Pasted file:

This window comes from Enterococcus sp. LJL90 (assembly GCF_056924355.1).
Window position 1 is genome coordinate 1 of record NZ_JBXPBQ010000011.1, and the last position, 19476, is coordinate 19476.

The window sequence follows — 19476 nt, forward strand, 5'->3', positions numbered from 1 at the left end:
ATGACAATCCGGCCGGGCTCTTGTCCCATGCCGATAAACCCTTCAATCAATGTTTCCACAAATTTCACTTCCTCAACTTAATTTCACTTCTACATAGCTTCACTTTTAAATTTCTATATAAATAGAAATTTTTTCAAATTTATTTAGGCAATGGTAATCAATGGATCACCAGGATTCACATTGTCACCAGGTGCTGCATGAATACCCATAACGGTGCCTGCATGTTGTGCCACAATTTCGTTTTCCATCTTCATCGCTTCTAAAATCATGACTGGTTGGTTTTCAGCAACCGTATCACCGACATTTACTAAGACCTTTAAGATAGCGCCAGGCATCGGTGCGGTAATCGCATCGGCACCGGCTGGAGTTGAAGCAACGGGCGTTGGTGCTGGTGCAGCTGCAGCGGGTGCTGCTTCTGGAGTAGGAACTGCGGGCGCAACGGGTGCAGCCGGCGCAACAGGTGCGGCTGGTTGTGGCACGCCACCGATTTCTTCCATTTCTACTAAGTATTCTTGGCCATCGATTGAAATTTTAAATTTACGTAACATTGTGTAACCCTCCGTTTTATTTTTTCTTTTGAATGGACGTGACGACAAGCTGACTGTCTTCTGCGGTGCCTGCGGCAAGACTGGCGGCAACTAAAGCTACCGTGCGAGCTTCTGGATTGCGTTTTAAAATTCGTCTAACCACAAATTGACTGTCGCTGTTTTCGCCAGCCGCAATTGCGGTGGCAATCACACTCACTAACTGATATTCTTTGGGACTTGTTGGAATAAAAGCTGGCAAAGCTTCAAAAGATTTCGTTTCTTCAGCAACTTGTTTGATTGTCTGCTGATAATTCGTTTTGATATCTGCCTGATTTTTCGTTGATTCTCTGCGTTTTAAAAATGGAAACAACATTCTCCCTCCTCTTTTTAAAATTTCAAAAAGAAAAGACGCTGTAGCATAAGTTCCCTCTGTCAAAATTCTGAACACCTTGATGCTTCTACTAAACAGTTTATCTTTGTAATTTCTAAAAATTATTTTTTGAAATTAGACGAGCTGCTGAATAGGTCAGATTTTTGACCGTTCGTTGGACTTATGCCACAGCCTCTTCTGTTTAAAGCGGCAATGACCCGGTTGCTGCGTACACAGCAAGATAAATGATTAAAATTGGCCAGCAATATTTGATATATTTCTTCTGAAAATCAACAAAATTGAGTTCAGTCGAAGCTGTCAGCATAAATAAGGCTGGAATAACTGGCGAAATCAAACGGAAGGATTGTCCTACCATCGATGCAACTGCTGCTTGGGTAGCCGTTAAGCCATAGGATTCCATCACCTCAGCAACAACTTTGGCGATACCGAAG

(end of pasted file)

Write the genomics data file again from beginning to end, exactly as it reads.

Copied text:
This window comes from Enterococcus sp. LJL90 (assembly GCF_056924355.1).
Window position 1 is genome coordinate 1 of record NZ_JBXPBQ010000011.1, and the last position, 19476, is coordinate 19476.

The window sequence follows — 19476 nt, forward strand, 5'->3', positions numbered from 1 at the left end:
ATGACAATCCGGCCGGGCTCTTGTCCCATGCCGATAAACCCTTCAATCAATGTTTCCACAAATTTCACTTCCTCAACTTAATTTCACTTCTACATAGCTTCACTTTTAAATTTCTATATAAATAGAAATTTTTTCAAATTTATTTAGGCAATGGTAATCAATGGATCACCAGGATTCACATTGTCACCAGGTGCTGCATGAATACCCATAACGGTGCCTGCATGTTGTGCCACAATTTCGTTTTCCATCTTCATCGCTTCTAAAATCATGACTGGTTGGTTTTCAGCAACCGTATCACCGACATTTACTAAGACCTTTAAGATAGCGCCAGGCATCGGTGCGGTAATCGCATCGGCACCGGCTGGAGTTGAAGCAACGGGCGTTGGTGCTGGTGCAGCTGCAGCGGGTGCTGCTTCTGGAGTAGGAACTGCGGGCGCAACGGGTGCAGCCGGCGCAACAGGTGCGGCTGGTTGTGGCACGCCACCGATTTCTTCCATTTCTACTAAGTATTCTTGGCCATCGATTGAAATTTTAAATTTACGTAACATTGTGTAACCCTCCGTTTTATTTTTTCTTTTGAATGGACGTGACGACAAGCTGACTGTCTTCTGCGGTGCCTGCGGCAAGACTGGCGGCAACTAAAGCTACCGTGCGAGCTTCTGGATTGCGTTTTAAAATTCGTCTAACCACAAATTGACTGTCGCTGTTTTCGCCAGCCGCAATTGCGGTGGCAATCACACTCACTAACTGATATTCTTTGGGACTTGTTGGAATAAAAGCTGGCAAAGCTTCAAAAGATTTCGTTTCTTCAGCAACTTGTTTGATTGTCTGCTGATAATTCGTTTTGATATCTGCCTGATTTTTCGTTGATTCTCTGCGTTTTAAAAATGGAAACAACATTCTCCCTCCTCTTTTTAAAATTTCAAAAAGAAAAGACGCTGTAGCATAAGTTCCCTCTGTCAAAATTCTGAACACCTTGATGCTTCTACTAAACAGTTTATCTTTGTAATTTCTAAAAATTATTTTTTGAAATTAGACGAGCTGCTGAATAGGTCAGATTTTTGACCGTTCGTTGGACTTATGCCACAGCCTCTTCTGTTTAAAGCGGCAATGACCCGGTTGCTGCGTACACAGCAAGATAAATGATTAAAATTGGCCAGCAATATTTGATATATTTCTTCTGAAAATCAACAAAATTGAGTTCAGTCGAAGCTGTCAGCATAAATAAGGCTGGAATAACTGGCGAAATCAAACGGAAGGATTGTCCTACCATCGATGCAACTGCTGCTTGGGTAGCCGTTAAGCCATAGGATTCCATCACCTCAGCAACAACTTTGGCGATACCGAAG